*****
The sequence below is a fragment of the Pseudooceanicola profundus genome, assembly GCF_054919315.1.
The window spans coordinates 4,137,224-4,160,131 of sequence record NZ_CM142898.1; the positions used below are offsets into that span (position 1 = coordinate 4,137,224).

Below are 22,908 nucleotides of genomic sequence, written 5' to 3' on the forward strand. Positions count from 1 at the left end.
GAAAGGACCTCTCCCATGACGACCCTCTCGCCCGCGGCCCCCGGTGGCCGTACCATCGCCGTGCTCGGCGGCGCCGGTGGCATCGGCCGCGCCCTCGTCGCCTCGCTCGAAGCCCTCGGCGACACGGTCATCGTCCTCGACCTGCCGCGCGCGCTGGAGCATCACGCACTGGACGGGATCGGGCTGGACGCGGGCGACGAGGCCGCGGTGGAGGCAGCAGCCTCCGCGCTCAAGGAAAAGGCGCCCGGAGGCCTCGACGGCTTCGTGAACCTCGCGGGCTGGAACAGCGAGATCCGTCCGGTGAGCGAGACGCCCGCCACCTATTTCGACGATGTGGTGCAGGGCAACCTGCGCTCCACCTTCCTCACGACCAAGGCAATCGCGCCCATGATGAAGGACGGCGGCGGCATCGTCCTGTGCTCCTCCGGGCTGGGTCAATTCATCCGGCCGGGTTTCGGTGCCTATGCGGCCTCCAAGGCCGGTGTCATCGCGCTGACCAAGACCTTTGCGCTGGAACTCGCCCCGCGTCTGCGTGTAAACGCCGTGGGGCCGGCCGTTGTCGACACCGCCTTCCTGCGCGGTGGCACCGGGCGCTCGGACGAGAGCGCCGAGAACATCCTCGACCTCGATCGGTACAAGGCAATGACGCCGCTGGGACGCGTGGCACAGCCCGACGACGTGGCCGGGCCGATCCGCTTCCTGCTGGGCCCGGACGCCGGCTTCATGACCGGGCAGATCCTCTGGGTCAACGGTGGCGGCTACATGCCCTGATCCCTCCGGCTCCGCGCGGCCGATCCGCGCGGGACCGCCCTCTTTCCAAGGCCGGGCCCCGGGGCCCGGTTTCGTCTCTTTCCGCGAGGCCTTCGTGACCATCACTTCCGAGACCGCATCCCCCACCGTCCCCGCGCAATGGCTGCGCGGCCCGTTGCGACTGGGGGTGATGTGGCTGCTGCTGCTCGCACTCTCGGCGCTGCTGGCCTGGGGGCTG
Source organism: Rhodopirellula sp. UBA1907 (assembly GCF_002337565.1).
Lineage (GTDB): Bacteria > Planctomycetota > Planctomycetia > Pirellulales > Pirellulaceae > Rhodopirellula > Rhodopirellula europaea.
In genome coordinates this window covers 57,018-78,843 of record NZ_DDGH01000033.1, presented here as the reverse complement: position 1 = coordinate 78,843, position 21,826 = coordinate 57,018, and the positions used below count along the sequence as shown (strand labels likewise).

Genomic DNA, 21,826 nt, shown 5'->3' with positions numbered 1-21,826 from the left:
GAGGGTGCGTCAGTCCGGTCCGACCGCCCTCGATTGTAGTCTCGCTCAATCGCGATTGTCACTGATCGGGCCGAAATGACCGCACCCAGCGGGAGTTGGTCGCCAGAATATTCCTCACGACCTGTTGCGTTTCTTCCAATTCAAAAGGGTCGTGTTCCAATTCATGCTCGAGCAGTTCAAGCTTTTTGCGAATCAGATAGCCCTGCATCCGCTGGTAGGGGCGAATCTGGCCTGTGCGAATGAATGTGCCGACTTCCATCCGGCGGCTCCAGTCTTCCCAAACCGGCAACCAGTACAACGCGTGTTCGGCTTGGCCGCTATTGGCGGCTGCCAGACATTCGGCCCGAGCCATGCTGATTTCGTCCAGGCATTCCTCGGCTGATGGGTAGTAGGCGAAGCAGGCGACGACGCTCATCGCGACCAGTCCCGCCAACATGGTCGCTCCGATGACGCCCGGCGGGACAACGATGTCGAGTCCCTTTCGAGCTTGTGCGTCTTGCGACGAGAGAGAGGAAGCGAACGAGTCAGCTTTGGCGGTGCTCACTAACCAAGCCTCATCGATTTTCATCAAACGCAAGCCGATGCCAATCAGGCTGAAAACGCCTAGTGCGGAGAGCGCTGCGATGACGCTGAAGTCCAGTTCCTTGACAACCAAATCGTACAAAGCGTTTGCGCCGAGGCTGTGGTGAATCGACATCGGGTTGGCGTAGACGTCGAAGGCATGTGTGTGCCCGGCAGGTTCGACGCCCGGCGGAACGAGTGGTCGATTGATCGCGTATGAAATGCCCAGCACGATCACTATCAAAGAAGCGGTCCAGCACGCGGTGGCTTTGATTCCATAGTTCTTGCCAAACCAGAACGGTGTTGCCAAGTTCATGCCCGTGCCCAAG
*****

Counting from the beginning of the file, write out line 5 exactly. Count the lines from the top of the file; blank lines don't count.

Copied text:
Source organism: Rhodopirellula sp. UBA1907 (assembly GCF_002337565.1).